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Nearly six million people began to receive letters from HM Revenue & Customs telling them they had paid the wrong amount of tax. About £2 billion has been underpaid, at an average of £1,380 per person, and £1.8 billion overpaid, averaging £420 per person. Connaught, the social housing maintenance company, which employs 10,000 people, went into administration. As his special adviser resigned, Mr William Hague, the Foreign Secretary, issued a statement saying: ‘Any suggestion that his appointment was due to an improper relationship between us is utterly false, as is any suggestion that I have ever been involved in a relationship with any man.’ He said that they had occasionally shared hotel rooms with twin bedswhilecampaigning.MrHagueaddedthat he and his wife had wanted children, but that she had suffered ‘multiple miscarriages’. Mr Bob Diamond is to replace Mr John Varley as chief executive of Barclays next year. Sir Cyril Smith, the 29-stone MP for Rochdale 197292, as a Liberal, then a Liberal-Democrat, died, aged 82. HMS Astute was commissioned into the Royal Navy; a nuclear-powered submarine that need surface only after three months, it was laid down in 2001.
The House of Commons reassembled and gave a second reading by 328 votes to 269 to a bill providing for a referendum on 5 May nextyearonthealternativevotesystemofelecting MPs. Assistant Commissioner John Yates of the Metropolitan Police told a Commons committee that police would ‘at some stage’ question Mr Andy Coulson, who is the director of communications for the Conservative party, over new allegations that he was aware of telephone-tapping by reporters when he was editor of the News of the World, 2003-07. Police questioned the suspended Pakistan cricketers Mohammad Amir, Salman Butt and Mohammad Asif over claims that deliberate no-balls were bowled in the fourth Test with England, and released them without conditions. About £4,000 in cash, which had been paid to an agent as part of a set-up by the News of the World, was found after the rooms of the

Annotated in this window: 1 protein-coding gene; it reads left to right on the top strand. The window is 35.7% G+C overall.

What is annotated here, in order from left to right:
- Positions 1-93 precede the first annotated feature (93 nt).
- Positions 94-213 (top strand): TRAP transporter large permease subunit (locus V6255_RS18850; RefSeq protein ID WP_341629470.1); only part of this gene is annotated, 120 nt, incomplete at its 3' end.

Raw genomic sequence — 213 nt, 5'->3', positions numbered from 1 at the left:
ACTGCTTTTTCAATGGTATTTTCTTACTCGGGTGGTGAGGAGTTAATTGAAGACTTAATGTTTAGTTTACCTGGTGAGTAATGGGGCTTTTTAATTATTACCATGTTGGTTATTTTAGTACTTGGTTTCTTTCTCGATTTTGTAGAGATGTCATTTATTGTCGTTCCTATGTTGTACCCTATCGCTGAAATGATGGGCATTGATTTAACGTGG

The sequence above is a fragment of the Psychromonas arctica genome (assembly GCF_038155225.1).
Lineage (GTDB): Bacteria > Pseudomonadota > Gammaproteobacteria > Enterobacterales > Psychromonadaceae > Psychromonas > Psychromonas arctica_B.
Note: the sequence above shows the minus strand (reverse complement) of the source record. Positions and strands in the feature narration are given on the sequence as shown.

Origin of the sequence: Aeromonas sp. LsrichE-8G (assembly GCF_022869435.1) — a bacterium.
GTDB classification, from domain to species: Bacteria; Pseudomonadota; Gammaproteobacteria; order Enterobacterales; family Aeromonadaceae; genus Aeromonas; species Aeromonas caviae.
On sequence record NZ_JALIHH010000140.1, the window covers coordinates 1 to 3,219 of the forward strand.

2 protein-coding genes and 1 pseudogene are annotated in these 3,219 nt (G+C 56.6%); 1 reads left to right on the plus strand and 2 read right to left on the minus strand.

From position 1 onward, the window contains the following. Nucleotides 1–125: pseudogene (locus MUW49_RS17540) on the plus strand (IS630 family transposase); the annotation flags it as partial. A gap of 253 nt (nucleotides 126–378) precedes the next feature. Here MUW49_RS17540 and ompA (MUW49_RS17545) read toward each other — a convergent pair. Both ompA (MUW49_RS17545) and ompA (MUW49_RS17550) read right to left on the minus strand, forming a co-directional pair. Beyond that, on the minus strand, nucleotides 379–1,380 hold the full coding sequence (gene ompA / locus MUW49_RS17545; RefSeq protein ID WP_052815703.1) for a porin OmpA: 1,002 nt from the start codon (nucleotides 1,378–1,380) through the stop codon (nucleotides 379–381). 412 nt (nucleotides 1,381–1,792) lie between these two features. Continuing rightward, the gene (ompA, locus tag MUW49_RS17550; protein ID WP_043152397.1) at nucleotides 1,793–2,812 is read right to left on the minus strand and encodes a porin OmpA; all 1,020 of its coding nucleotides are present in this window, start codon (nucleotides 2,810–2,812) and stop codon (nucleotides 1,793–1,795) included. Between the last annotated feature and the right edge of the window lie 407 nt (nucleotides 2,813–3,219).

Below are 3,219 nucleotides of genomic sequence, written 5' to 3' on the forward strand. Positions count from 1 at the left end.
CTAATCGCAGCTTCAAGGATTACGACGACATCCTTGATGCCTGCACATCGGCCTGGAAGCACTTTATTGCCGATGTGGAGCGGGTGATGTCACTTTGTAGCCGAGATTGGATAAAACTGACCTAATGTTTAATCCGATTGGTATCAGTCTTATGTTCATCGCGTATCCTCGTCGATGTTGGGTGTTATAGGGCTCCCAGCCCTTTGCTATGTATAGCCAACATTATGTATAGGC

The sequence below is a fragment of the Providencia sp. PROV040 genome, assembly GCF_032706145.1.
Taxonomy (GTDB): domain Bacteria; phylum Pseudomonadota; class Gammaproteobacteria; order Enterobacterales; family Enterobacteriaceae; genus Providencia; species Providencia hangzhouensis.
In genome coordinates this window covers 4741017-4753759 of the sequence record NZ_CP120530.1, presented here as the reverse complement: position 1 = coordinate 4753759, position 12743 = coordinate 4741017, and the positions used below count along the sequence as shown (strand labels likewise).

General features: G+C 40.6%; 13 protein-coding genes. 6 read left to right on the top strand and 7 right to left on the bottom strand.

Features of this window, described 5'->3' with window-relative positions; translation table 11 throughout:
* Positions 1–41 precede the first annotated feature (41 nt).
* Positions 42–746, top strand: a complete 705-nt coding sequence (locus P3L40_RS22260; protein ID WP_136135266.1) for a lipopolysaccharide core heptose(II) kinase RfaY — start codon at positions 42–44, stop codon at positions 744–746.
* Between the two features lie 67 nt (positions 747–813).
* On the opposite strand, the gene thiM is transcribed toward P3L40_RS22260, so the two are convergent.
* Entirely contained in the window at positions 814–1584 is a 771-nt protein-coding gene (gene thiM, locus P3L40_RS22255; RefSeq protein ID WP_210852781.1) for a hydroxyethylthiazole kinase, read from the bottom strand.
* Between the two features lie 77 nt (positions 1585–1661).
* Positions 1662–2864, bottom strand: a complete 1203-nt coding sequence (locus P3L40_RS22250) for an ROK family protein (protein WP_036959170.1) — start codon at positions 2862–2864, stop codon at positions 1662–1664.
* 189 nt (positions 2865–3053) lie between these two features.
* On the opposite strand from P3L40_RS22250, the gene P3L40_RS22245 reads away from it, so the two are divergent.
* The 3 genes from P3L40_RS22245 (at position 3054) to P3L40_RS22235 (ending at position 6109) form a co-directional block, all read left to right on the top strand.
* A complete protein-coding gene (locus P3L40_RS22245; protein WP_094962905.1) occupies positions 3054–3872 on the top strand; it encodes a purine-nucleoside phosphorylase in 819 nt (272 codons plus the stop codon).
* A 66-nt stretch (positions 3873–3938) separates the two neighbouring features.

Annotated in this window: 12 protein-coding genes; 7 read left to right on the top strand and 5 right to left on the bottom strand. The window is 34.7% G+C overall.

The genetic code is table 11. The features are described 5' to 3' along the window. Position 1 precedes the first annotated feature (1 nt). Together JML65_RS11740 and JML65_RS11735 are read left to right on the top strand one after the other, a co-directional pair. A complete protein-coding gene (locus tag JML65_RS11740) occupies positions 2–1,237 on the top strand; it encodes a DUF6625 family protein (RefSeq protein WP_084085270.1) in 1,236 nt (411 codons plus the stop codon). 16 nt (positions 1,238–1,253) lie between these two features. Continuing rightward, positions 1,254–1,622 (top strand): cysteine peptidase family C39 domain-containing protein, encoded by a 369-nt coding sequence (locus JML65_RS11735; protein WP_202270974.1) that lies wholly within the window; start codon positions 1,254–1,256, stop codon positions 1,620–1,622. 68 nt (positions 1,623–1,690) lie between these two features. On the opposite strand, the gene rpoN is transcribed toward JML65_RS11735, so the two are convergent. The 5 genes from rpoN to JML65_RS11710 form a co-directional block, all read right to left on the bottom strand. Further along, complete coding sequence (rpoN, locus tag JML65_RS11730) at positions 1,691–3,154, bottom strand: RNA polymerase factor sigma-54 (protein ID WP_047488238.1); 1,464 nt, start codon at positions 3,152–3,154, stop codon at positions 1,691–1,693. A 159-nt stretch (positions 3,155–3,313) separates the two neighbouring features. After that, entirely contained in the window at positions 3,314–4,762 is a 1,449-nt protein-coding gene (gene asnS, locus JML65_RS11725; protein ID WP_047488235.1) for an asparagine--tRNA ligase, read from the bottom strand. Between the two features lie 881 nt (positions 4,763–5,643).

Obama tries to win over America’s Tea Party movement three players were searched. The Pakistan HighCommissioner,MrWajidShamsulHasan said he was convinced they were innocent. A police sergeant was jailed for six months after being shown on a closed-circuit television camera throwing a 59-year-old woman into a cell at Melksham, Wiltshire, leaving her with a gash above one eye that needed stitches. An Old Bailey judge ordered Asil Nadir, who has returned from North Cyprus after fleeing in 1993, to wear an electronic tag and observe a curfew until his trial can begin in October 2011. A boy found a live pipe-bomb in the playground of a Catholic primary school in Antrim. London Underground staff went on strike for 24 hours over job losses.
Asuicide bomb attack on a demonstra- tion by Shiites in Quetta, Pakistan, in favour of a Palestinian homeland killed 65. Euskadi Ta Askatasuna, the Basque separatist terrorist organisation, announced a ceasefire. Mozambique said it would reintroduce subsidies for bread after an increase in prices sparked off riots that left 13 dead. In the northern Nigerian city of Maiduguri, a dozen fatal shootings carried out by people on motorbikes were blamed on an Islamist sect called Boko Haram. Pastor Terry Jones, of the Dove World Outreach Center, a non-denominational church at Gainesville, Florida, announced a bonfire of Korans on 11 September. General David Petraeus, the US commander in Afghanistan said: ‘It could endanger troops.’ Mr Edward Nino Hernandez, 24, a part-time dancer from Bogota, Colombia, was named as the world’s shortest man, at 27 inches.
of railways. The US mid-term elections are due on 2 November, and a Washington PostABC News poll found that 43 per cent of voters favoured the Republicans on financial problems and 39 per cent the Democrats. Mr George Soros said he would donate $100 million to the New York-based Human Rights Watch over the next ten years, if it raises a sum to match his gift. South Korea offered North Korea £5 million worth of emergency aid after an outbreak of floods, but North Korea said it would prefer rice and cement. An earthquake with an epicentre 13 miles west of Christchurch, New Zealand, damaged 100,000 homes but killed no one. Miss Julia Gillard, the leader of the Labour party in Australia, said she would remain prime minister after securing the support of two independent MPs to gain a majority in parliament. Public-sector workers in France went on strike for a day over plans to raise the retirement age from 60 to 62. Mr Ahmed Benzizine, a stonemason, had his image carved in stone as a gargoyle on the restored Lyon cathedral, with an accompanying inscription in Arabic: ‘Allahu Akbar’. CSH
President Barack Obama of the United States announced an infrastructure programme costing $50 billion over six years to renew 150,000 miles of roads and 4,000 miles www.spectator.co.uk
THE SPECTATOR 11 September 2010 9